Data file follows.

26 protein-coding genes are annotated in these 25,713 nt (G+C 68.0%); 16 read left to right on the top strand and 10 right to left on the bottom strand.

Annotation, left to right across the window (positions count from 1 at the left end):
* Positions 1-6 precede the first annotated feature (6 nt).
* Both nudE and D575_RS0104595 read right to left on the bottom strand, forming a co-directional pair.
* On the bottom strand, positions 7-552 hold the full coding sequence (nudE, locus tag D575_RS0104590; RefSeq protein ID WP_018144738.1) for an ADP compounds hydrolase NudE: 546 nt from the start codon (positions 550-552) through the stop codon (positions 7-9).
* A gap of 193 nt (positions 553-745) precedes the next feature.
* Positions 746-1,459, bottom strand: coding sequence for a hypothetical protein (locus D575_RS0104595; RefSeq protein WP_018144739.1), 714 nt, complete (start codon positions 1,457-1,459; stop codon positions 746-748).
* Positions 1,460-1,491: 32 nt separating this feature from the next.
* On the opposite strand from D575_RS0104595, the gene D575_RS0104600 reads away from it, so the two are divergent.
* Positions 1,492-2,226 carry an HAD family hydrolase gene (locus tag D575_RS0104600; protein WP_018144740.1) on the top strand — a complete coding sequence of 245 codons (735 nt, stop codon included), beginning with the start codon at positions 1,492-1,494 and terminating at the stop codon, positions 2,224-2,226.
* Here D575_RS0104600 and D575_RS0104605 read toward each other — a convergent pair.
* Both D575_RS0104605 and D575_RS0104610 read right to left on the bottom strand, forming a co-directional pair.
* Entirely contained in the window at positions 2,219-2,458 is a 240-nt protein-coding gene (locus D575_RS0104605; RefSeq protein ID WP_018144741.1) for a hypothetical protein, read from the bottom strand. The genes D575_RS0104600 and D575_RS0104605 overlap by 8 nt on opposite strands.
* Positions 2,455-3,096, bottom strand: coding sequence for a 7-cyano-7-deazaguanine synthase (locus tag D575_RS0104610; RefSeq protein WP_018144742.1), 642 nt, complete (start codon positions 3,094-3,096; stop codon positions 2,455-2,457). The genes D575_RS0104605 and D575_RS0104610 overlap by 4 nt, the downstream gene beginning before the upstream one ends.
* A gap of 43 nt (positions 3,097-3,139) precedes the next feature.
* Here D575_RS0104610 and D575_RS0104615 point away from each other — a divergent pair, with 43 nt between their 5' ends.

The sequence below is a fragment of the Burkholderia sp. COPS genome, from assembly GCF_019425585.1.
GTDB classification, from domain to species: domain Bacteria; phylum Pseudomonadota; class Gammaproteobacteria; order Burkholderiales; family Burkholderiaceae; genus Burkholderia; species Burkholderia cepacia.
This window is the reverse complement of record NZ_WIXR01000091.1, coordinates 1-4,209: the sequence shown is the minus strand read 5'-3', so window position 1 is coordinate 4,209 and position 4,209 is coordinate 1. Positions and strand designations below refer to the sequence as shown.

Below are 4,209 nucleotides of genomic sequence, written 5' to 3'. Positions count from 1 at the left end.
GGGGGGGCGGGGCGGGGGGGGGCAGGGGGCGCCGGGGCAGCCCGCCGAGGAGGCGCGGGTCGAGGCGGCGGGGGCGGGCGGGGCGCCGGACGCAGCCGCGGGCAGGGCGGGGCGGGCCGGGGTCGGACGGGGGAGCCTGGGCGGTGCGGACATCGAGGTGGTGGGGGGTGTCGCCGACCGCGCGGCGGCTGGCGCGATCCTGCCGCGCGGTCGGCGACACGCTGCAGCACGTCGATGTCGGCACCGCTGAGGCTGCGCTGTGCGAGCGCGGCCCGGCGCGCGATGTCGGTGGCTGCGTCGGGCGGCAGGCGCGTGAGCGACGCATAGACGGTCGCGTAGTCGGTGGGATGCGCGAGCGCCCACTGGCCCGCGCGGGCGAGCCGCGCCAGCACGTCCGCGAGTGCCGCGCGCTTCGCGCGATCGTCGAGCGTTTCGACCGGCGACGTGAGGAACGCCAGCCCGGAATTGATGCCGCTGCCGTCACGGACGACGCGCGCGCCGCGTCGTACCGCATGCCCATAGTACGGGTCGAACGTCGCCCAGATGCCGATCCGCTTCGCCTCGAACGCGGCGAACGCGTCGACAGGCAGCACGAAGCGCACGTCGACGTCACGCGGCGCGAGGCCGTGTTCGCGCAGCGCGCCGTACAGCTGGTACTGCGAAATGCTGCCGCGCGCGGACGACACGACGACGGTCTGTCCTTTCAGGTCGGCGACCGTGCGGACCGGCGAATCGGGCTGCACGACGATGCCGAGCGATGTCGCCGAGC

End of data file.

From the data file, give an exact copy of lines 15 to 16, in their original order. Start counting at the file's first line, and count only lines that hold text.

* A gap of 43 nt (positions 3,097-3,139) precedes the next feature.
* Here D575_RS0104610 and D575_RS0104615 point away from each other — a divergent pair, with 43 nt between their 5' ends.